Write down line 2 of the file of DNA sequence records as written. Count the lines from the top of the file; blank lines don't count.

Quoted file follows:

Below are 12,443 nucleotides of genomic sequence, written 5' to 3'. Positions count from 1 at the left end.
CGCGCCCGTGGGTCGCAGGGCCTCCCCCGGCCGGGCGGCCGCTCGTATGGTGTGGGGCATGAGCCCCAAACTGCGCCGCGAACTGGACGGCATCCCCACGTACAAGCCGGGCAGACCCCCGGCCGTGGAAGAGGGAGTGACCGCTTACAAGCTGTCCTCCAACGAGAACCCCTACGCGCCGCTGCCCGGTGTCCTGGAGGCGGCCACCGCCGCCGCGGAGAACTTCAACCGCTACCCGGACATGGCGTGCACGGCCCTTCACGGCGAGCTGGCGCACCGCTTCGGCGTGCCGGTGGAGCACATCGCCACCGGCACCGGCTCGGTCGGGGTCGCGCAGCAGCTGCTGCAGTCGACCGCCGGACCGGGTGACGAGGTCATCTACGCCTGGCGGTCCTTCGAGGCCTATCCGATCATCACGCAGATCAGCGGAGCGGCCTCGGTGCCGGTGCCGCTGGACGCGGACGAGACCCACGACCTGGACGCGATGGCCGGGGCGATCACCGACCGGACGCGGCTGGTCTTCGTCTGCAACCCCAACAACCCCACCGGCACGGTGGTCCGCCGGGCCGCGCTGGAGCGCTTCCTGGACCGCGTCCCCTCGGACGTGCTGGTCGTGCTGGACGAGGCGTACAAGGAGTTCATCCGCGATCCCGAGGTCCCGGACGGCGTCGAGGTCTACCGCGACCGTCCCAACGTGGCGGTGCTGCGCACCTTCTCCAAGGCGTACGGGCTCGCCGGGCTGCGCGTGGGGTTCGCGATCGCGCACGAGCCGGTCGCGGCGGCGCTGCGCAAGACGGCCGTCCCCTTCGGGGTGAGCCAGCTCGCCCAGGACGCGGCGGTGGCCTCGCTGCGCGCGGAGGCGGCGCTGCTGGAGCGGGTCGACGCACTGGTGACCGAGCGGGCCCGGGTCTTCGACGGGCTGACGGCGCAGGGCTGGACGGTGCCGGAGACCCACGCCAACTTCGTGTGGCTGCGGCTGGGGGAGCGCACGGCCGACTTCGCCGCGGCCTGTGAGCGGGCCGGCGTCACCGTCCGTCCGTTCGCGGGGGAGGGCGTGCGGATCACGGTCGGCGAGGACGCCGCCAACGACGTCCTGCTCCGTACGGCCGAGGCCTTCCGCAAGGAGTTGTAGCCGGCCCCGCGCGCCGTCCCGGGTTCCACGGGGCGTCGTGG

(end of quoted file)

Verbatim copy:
CGCGCCCGTGGGTCGCAGGGCCTCCCCCGGCCGGGCGGCCGCTCGTATGGTGTGGGGCATGAGCCCCAAACTGCGCCGCGAACTGGACGGCATCCCCACGTACAAGCCGGGCAGACCCCCGGCCGTGGAAGAGGGAGTGACCGCTTACAAGCTGTCCTCCAACGAGAACCCCTACGCGCCGCTGCCCGGTGTCCTGGAGGCGGCCACCGCCGCCGCGGAGAACTTCAACCGCTACCCGGACATGGCGTGCACGGCCCTTCACGGCGAGCTGGCGCACCGCTTCGGCGTGCCGGTGGAGCACATCGCCACCGGCACCGGCTCGGTCGGGGTCGCGCAGCAGCTGCTGCAGTCGACCGCCGGACCGGGTGACGAGGTCATCTACGCCTGGCGGTCCTTCGAGGCCTATCCGATCATCACGCAGATCAGCGGAGCGGCCTCGGTGCCGGTGCCGCTGGACGCGGACGAGACCCACGACCTGGACGCGATGGCCGGGGCGATCACCGACCGGACGCGGCTGGTCTTCGTCTGCAACCCCAACAACCCCACCGGCACGGTGGTCCGCCGGGCCGCGCTGGAGCGCTTCCTGGACCGCGTCCCCTCGGACGTGCTGGTCGTGCTGGACGAGGCGTACAAGGAGTTCATCCGCGATCCCGAGGTCCCGGACGGCGTCGAGGTCTACCGCGACCGTCCCAACGTGGCGGTGCTGCGCACCTTCTCCAAGGCGTACGGGCTCGCCGGGCTGCGCGTGGGGTTCGCGATCGCGCACGAGCCGGTCGCGGCGGCGCTGCGCAAGACGGCCGTCCCCTTCGGGGTGAGCCAGCTCGCCCAGGACGCGGCGGTGGCCTCGCTGCGCGCGGAGGCGGCGCTGCTGGAGCGGGTCGACGCACTGGTGACCGAGCGGGCCCGGGTCTTCGACGGGCTGACGGCGCAGGGCTGGACGGTGCCGGAGACCCACGCCAACTTCGTGTGGCTGCGGCTGGGGGAGCGCACGGCCGACTTCGCCGCGGCCTGTGAGCGGGCCGGCGTCACCGTCCGTCCGTTCGCGGGGGAGGGCGTGCGGATCACGGTCGGCGAGGACGCCGCCAACGACGTCCTGCTCCGTACGGCCGAGGCCTTCCGCAAGGAGTTGTAGCCGGCCCCGCGCGCCGTCCCGGGTTCCACGGGGCGTCGTGG